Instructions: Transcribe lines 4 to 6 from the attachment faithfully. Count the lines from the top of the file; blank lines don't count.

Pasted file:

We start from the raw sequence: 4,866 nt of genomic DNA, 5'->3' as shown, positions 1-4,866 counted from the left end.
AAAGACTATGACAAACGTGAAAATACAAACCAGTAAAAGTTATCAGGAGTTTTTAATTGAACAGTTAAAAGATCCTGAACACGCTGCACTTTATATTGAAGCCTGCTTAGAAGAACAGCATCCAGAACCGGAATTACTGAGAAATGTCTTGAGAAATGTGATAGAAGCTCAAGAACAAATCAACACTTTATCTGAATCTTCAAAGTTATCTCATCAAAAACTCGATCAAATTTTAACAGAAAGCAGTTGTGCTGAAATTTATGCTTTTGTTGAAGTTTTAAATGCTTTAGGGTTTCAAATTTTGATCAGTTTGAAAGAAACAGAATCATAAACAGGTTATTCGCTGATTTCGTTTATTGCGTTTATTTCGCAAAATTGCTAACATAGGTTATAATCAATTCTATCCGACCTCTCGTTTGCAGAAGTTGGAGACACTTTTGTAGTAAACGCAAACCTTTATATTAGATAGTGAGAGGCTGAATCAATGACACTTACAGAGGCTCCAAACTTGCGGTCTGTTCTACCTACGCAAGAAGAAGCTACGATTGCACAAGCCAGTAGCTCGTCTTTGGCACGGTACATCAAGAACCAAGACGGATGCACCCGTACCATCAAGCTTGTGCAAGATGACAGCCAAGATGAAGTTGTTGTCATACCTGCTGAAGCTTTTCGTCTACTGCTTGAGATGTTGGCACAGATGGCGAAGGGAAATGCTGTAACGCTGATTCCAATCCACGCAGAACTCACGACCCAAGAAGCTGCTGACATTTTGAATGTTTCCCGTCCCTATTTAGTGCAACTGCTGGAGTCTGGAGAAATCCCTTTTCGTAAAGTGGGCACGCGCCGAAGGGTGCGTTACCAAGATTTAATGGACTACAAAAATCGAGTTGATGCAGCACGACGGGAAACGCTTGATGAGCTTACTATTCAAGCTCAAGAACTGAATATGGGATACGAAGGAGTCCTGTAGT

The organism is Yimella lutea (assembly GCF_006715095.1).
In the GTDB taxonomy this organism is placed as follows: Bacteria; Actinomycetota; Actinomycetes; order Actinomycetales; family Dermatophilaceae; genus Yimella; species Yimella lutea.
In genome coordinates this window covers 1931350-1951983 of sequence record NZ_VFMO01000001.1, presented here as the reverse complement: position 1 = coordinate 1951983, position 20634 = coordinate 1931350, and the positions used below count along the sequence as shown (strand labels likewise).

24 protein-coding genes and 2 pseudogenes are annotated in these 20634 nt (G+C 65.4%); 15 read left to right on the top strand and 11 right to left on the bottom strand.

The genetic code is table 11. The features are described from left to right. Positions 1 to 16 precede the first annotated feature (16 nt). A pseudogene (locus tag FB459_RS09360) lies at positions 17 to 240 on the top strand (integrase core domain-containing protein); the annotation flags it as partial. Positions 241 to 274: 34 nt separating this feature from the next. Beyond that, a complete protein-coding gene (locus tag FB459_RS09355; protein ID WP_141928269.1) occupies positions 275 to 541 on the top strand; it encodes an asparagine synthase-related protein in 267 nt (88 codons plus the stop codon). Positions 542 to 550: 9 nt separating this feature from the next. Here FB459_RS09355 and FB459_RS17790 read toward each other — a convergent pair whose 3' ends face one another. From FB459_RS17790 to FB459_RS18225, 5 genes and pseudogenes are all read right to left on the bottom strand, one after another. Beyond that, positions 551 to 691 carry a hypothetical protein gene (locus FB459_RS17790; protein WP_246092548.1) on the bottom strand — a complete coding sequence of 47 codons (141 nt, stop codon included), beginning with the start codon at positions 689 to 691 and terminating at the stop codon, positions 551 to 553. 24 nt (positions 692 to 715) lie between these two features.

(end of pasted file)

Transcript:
In the GTDB taxonomy this organism is placed as follows: Bacteria; Actinomycetota; Actinomycetes; order Actinomycetales; family Dermatophilaceae; genus Yimella; species Yimella lutea.
In genome coordinates this window covers 1931350-1951983 of sequence record NZ_VFMO01000001.1, presented here as the reverse complement: position 1 = coordinate 1951983, position 20634 = coordinate 1931350, and the positions used below count along the sequence as shown (strand labels likewise).

24 protein-coding genes and 2 pseudogenes are annotated in these 20634 nt (G+C 65.4%); 15 read left to right on the top strand and 11 right to left on the bottom strand.